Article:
• Referring now to FIG. 3, there is shown a high-level logic flow 300 of an operational process. Operation 350 shows obtaining a signal from a first hair (e.g., first recording logic 110 obtaining signal 117 from first hair 210). In some embodiments, signal 117 is obtained from more than one hair. See, e.g., FIG. 6. In some embodiments, sample positioner 140 of FIG. 1 can hold first hair 210 of FIG. 2 in situ while sensing module 180 collects data. In some embodiments, as described below, one or more of time reference logic 106, orientation identifier 131, user interface 150, or sensing module 180 cooperate with first recording logic 110 to perform operation 350.
  • Operation 370 shows obtaining a result signal related to the signal from the first hair using a signal from a second hair (e.g., result signal logic 190 and second recording logic 120 obtaining result signal 197 related to signal 117 using signal 127 from second recording logic 120). In some embodiments, second recording logic 120 obtains signal 127 from more than one hair. In some embodiments, as described below, one or more of time reference logic 106, orientation identifier 131, user interface 150, or sensing module 180 cooperate with result signal logic 190 to perform operation 370.
  • Referring now to FIG. 4, there is shown a segmented plot of parameter 411 as a function 414 of distance 412. Parameter 411 can be a concentration, a radioactivity, a luminescence, a magnetic response, an electrical resistance or capacitance, a reactivity with an analyte, a bacteria concentration, a temperature, or substantially any axially variable, measurable or calculable quantity. Assuming a substantially steady hair growth rate, function 414 adequately represents parameter 411 plotted versus time 413 as well. In any case, function 414 comprises a series of samples 481, 482, and 483 having a uniform horizontal increment 461; a peak 418 (i.e. sample 482) at position 416; and older, more distal samples to the right of position 416.
  • FIG. 4 also shows a segmented plot of parameter 411 as another function 424 of distance 422 and time 423, having a regular increment 462. Function 424 is derived from a different (second) hair not perfectly aligned with the first hair. Because of this difference, for example, function 424 has a peak 428 at location 427, not aligned with position 416.
  • This offset can be reduced by moving function 424 leftward so that it aligns better with function 414, such as by offsetting function 424 by the horizontal difference between location 427 and position 416. Those skilled in the art will recognize there are a variety of other ways as well, such as by offsetting function 424 leftward by an amount that minimizes a cumulative expression of differences (by the method of least squares, e.g.) between function 424 and 414. Yet another method is described below in relation to FIG. 6, one that involves combining frequency-transformed functions 415 and 425 to generate result signal 435. Result signal 435 accurately depicts a peak value 438 of parameter 411 occurring to the left of peak 418, signifying a newer and more proximal marker in the first hair than could be gleaned by the first-hair data alone. More generally, result signal 435 has a lower, more desirable actual or expected signal-to-noise ratio (SNR) than function 414.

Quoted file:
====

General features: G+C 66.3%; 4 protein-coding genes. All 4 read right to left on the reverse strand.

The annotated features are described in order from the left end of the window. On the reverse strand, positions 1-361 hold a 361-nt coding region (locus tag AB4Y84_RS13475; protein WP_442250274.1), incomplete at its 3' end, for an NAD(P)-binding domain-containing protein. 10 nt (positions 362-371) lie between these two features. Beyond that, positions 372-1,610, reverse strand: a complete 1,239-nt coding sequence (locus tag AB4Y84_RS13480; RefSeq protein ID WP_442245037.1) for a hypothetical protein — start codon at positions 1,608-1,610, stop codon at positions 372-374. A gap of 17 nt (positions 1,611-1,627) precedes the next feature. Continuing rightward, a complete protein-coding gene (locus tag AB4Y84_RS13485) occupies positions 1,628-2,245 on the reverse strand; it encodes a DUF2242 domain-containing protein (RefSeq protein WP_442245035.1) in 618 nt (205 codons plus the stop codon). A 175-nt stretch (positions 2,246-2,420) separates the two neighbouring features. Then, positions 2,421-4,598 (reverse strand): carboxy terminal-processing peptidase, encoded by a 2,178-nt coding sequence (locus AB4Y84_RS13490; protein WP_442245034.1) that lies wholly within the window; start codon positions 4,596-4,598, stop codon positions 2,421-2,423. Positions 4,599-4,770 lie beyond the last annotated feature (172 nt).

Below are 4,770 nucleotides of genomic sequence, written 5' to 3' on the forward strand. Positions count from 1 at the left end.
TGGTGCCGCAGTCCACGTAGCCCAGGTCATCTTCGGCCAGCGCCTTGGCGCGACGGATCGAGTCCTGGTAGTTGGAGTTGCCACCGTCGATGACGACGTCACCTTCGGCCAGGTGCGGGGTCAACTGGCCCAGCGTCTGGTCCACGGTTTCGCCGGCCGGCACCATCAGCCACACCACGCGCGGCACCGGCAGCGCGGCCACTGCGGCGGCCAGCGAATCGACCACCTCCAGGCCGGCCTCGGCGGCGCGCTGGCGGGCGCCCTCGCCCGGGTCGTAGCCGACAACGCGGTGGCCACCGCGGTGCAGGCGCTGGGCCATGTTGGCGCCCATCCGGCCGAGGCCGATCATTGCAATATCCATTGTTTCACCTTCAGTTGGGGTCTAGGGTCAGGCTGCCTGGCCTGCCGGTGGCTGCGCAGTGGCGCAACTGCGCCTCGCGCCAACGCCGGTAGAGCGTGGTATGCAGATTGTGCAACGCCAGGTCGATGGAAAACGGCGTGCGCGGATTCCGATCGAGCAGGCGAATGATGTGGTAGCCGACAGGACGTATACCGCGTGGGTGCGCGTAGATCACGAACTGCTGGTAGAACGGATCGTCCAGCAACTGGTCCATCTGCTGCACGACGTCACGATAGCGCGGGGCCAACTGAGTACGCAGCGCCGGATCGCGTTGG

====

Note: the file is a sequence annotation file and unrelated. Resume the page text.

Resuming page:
• Referring now to FIG. 5, there are shown several variants of the flow 300 of FIG. 3. Operation 350—obtaining a signal from a first hair—may include one or more of the following operations: 551, 552, 553, 554, 555, or 556. Operation 551 depicts identifying an orientation of the first hair by an attribute of the signal from the first hair (e.g., orientation identifier 131 specifying “forward” at least partly based on a decreasing trend in a function 424 indicative of a lipid density, in that lipid density tends to decrease as a hair segment ages). In some embodiments, an orientation identifier has a value of “right side up,” “distal,” “proximal,” “opposite,” “older,” “toward the root,” “true,” “false,” or some other indicator describing which end of a sample or signal is which. In some embodiments, orientation identifier 131 operates by determining whether light 293 orthogonally approaching axis 275 of hair 210 primarily reflects as first ray 291 in a first direction or second ray 292 in a second direction. In some embodiments, user 160 is able to set or override an orientation identifier 131 if signal 117 includes a two-dimensional image indicating a skin tag 259, a bulbous root 217, or a clear image of plates 269.
  • Operation 552 depicts obtaining an indication of a removal of a substantially disk-shaped portion from a distal end of the first hair (e.g., positioner controller 184 receiving an indication that sectioner 145 removed a disk-shaped portion like portion 282 from a left-most end of hair 149). In some embodiments, what is obtained is an indication that what was an oblong-disk-shaped cross section of a curly hair has been dissolved by one or more solvents 136 or is otherwise in a chemically altered form. In some instances, also, “substantially disk-shaped” portions can be about as long as they are in diameter.
  • Operation 553 depicts obtaining an indication of a removal of an end portion of the first hair (e.g., positioner controller 184 receiving an indication that sectioner 145 has removed an end portion of hair 149). In some embodiments, successive end portions are numbered sequentially (as samples 139 in array assay 138, e.g.), which are then analyzed to generate successive values (such as samples 481, 482, & 483) of a parameter.